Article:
Leah, you were a joy to know, and we know you’re in a better place now. We also know that all of us are better for having known you.
April 13th, 2011
Due to excessive rainfall and the grounds being too wet to allow work, in addition to slight storm damage, Corbin Speedway’s opening event for the 2011 season has been postponed by two weeks.
John E. Davis, owner of the facility, said the first racing program is now scheduled for Saturday evening, May 7.
The program will include Late Models, Sportsmen, Pure Streets, Modified Minis, and Mini-Cups. Mini-Slammers, with drivers 16 years of age and under, will run as a separate category if their car count is sufficient. Otherwise, they will run with the Modified Minis.
The final pre-season Saturday practice session is now set for April 30, as special “Meet & Greet” occasion for spectators.
For the first time, spectators will be admitted to the pit area at no charge. “Spectators will only have to sign the required waiver and release form,” Davis explained. “We think this will be a great opportunity for those who have never been in the pit area to meet their favorite drivers, and see the race teams preparing for our opening event on Saturday, May 7.”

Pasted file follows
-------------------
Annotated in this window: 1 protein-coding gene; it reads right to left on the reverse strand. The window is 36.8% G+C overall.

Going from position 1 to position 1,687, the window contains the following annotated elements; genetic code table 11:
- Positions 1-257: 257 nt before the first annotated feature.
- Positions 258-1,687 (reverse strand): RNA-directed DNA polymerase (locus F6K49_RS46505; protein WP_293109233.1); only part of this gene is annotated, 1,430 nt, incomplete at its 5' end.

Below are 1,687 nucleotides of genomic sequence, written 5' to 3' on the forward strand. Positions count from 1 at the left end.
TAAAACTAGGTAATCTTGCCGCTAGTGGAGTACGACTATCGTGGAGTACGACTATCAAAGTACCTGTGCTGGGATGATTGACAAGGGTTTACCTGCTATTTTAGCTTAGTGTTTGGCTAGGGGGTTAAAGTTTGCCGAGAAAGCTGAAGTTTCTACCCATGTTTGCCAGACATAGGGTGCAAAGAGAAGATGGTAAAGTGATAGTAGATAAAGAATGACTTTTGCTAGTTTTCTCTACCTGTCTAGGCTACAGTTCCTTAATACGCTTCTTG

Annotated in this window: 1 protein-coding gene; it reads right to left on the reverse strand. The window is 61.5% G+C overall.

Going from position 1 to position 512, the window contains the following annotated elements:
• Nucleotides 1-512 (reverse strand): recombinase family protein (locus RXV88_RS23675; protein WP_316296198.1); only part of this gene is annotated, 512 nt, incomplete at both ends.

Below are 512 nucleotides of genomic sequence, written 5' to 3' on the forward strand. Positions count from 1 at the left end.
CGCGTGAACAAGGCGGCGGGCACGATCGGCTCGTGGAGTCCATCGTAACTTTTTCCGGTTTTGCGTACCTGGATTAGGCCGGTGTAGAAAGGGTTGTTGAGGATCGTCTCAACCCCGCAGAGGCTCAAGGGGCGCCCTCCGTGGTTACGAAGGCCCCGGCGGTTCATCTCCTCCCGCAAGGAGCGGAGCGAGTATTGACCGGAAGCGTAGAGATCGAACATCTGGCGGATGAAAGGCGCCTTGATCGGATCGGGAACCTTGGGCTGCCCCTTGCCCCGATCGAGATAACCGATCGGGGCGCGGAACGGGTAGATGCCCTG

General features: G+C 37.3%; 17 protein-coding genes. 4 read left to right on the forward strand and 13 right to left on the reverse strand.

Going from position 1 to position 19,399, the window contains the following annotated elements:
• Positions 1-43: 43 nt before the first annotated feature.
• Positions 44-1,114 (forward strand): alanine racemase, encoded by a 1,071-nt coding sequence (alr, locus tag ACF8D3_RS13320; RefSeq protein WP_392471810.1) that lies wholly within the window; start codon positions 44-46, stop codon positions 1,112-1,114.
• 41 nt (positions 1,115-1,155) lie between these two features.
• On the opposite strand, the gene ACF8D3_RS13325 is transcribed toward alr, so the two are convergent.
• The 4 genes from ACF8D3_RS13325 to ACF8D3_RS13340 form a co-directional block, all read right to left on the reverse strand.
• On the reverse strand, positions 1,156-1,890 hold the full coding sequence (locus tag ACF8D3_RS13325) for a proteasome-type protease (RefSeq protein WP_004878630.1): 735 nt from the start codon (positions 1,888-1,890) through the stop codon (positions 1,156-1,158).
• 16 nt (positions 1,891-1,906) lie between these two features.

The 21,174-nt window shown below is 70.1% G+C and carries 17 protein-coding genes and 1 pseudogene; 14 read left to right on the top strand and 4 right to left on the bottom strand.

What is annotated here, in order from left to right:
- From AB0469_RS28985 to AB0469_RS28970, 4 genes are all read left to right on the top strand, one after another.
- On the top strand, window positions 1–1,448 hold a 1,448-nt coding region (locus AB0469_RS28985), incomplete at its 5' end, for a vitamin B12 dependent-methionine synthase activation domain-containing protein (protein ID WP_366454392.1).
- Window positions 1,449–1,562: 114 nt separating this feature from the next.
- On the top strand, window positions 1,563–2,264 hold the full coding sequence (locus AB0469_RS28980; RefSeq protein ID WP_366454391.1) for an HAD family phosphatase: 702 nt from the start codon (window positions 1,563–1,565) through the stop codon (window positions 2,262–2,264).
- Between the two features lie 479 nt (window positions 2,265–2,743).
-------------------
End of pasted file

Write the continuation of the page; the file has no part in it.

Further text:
The standard charge of $5.00 per car will be in effect for the practice session, he added, with drivers to be allowed at no charge along with spectators.
The complete Corbin Speedway 2011 schedule can be reviewed at www.corbinspeedway.com.
July 10th, 2010
Leading the last three laps, Brandon Moncrief won the scheduled 25-lap feature for the Smith Auto Service & Tire Center Super Street Series at Corbin Speedway on Saturday evening, July 3. It was his first win in the series for 2010. Ed Murray of Williamsburg, who had taken the lead after a complete restart, led the first 17 laps, with Moncrief second until Pherman Stewart of Manchester came up to challenge Murray.